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Books From My Youth Special: Bluford Retrospective Part 2: Compare and Contrast


While reading these five books I’m surprised how much I enjoyed all of them after all these years. The stories are timeless  and the characters are likable (but we’ll get to them later). What you’ll notice from the offset is four out of the five of these books have a kind of  compare and contrast thing going on. Something to set the stories up and show how  they are being played via the teenagers as well as the adults and other side characters.

‘Lost & Found’s’ compare and contrast isn’t shown until the end of the book. Once you’ve read about Darcy and her father, you’ll quickly get that it’s about her losing him  and him finding her, her sister and mother again. Darcy and her father aren’t the only ‘lost and found’ in the book. Her sister, Jamiee, throughout the book  has behaved quite erratically, hanging out with bad boy Bobby Wallace, being distant from her sister, her mom and grandmother, taking abuse from Bobby and being forced to steal and take drugs (it is referred to in  ‘ Someone To Love Me’). It was an emotional roller coaster for Jamiee which ends her in running away from home. Her father, Darcy and her friends find her and brings her home, hence her being lost and found.

‘A Matter of Trust’s’ Compare and Contrast runs parallel between Darcy’s relationship between Hakeem and Her mother’s relationship with her father.

Darcy’s Trust is that of jealousy. When Brisanna begins to show an interest in Hakeem, flirting with him and clearly trying to rub Darcy’s face in it. Darcy has to put her trust in Hakeem, hoping that he will not give into Brisanna’s advances.

Her Mother’s Trust is that Fear and Heartbreak. With Darcy and Jamiee’s father back into her life and trying his best to put right all the wrong he did in the years he was gone. Mother Wills’ fears that he has not changed his ways and is closing herself to the heartbreak she felt when he left her and their children for another woman.

The Compare and Contrast for ‘Someone To Love Me’ is Cindy and her Mother. It even pointed out at the end of the book. Cindy finds companionship with Bobby Wallace, her friends (Jamiee and Amber Lynn) are clearly unnerved by this considering what Bobby put Jamiee through when they were together (making Jamiee steal things for him, hitting her, even hinting that Jamiee took drugs with him). Cindy’s relationship with Bobby causes Cindy to push those closest to her away, dispute the warnings from her neighbour Harold Davis, his grandmother and her friends. In reverse this is the same thing Cindy’s mom is doing to her. Cindy warns her mother about her boyfriend’s behaviour but because she is completely blind by wanting to be with someone, she completely ignores Cindy and what he is really doing, this goes as far as her hiding drugs in the house for her boyfriends without even taking the time to question it.

Finally, ‘The Bully’ this is a three way tie of a comparison, Darrell is going through what he’s going through with Tyray, at the same time, his younger  cousins Travis and Nathan are doing the same thing, Travis bullying his younger brother and in a quite clever way of putting a book in there Darrell compares his situation with the protagonist of 1987’s Gary Paulsen’s Hatchet, that is the most blatant way of saying High School is like a jungle, if I’ve ever seen one. These comparisons serve different purposes to Darrell,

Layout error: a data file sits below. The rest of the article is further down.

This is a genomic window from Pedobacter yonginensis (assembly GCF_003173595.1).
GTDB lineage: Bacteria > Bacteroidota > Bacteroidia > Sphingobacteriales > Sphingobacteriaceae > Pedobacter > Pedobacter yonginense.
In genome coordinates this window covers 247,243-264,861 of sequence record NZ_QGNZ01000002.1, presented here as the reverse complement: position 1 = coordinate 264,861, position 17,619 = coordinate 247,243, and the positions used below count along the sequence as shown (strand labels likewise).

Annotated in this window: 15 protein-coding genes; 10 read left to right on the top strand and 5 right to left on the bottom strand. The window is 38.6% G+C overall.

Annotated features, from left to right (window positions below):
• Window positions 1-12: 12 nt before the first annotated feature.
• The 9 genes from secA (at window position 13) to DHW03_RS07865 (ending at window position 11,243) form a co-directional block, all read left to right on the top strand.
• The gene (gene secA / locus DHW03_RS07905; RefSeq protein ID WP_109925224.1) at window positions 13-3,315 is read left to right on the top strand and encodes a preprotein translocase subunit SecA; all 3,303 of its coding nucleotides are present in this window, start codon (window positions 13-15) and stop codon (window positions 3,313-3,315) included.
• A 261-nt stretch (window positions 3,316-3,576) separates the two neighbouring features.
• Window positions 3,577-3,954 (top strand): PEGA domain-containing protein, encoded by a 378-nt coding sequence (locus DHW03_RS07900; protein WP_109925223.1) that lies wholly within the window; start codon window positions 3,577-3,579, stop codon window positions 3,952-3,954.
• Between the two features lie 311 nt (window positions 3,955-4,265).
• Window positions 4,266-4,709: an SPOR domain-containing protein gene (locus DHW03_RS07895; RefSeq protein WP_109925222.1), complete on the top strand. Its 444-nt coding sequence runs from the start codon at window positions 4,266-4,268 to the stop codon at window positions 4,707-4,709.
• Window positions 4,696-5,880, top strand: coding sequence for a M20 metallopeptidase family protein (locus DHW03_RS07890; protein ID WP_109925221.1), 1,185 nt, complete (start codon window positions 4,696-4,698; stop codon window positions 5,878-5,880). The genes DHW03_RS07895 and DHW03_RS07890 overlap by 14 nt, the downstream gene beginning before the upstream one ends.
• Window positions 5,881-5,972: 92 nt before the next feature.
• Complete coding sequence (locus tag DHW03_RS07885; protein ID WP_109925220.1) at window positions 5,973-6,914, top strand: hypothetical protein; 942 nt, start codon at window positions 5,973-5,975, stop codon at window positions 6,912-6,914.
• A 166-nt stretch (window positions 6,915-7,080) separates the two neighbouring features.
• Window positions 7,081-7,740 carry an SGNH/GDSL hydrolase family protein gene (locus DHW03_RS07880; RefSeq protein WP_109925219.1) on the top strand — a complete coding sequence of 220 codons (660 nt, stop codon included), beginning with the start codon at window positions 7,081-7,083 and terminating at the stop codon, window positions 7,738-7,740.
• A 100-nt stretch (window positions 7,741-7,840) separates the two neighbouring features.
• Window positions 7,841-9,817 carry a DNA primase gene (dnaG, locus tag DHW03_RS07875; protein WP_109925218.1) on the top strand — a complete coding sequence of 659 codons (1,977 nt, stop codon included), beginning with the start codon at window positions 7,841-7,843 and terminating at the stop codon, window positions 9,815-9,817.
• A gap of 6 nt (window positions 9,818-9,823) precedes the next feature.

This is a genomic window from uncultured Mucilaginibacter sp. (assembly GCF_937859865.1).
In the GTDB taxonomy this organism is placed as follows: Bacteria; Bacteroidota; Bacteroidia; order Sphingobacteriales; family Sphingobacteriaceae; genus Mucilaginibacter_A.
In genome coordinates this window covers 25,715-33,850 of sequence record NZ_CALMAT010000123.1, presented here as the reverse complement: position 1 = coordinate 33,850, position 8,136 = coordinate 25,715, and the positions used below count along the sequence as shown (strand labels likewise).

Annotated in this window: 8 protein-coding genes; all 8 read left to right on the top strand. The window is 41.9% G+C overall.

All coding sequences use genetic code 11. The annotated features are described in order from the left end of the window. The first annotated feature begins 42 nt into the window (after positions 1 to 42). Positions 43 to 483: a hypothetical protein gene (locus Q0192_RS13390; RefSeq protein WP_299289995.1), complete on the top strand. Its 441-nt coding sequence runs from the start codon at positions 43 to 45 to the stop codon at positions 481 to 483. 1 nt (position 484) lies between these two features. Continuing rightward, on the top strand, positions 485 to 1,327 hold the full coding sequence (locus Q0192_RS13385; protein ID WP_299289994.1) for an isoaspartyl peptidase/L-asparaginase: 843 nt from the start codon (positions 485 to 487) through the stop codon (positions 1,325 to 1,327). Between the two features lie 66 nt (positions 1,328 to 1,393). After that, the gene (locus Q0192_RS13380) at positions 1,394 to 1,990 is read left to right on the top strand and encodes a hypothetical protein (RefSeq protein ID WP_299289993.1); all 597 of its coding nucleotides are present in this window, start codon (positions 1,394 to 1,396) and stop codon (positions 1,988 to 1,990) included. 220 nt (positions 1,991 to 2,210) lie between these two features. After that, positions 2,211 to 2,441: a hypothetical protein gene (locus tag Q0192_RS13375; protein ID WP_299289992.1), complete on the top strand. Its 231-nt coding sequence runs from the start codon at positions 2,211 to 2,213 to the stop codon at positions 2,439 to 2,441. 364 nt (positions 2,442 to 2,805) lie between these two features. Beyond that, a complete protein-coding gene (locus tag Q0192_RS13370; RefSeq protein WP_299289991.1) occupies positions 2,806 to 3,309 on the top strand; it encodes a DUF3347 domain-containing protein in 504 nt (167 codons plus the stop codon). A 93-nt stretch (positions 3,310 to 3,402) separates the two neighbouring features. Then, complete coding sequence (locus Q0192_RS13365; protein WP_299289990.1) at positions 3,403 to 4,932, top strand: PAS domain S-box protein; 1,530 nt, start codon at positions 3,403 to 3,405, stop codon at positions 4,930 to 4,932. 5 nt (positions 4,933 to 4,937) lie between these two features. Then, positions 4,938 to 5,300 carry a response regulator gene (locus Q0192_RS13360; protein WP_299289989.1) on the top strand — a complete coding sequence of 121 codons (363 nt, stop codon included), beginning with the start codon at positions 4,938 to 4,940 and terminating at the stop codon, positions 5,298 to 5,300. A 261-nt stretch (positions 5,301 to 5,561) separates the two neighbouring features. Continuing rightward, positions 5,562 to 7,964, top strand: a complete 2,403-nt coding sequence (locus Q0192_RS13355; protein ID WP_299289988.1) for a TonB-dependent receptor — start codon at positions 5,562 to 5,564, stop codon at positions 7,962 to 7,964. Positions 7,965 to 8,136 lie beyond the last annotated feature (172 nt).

First, his cousin’s behaviour makes Darrell realise that he does not have the stomach to see another person go through what he is with Tyray, giving him the chance to stand up for someone since he can’t stand up for himself. Once he does this Darrell begins to think to himself if he can stand up for his cousin why can’t he do the same for himself.

Second, Hatchet’s plays an important part of showing Darrell that anything is possible if you just believe in yourself and don’t roll over in times of conflict. The protagonist of Hatchet, Brian, like Darrell is thrown into a situation that he can not control and he can either fight or lay down and be defeated by what life has put in his way. Brian decides to fight and it is this courage and self belief that makes Darrell look at his situation and try to make a difference in his own life.

Put the two together, seeing his cousins re-enact what is going on with him and Tyray and his willingness to stop it and the lesson of don’t roll over when life kicks you down he learns from Hatchet, Darrell is able to defeat his bully.

Secrets in The Shadows, is the only story in this first five that doesn’t have a compare and contrast, Roylin does compare himself to the old man Tuttle, the bitter custodian for his building. This story is more about Roylin developing from his rude ways to become a better person much, in the same way Darrell Mercer develops in his own way and later Tyray Hobbs does too. We’ll talk about Roylin a little more when we get to the Characters.

To be continued in part 3.

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About IzzieM

Sometimes, I think about things that I just have to write down.

One comment on “Books From My Youth Special: Bluford Retrospective Part 2: Compare and Contrast

  1. […] Doug Engelbart, the Inventer of the The Mouse, Has Passed Away, aged 88 Books From My Youth Special: Bluford Retrospective Part 2: Compare and Contrast → Jul 5 […]

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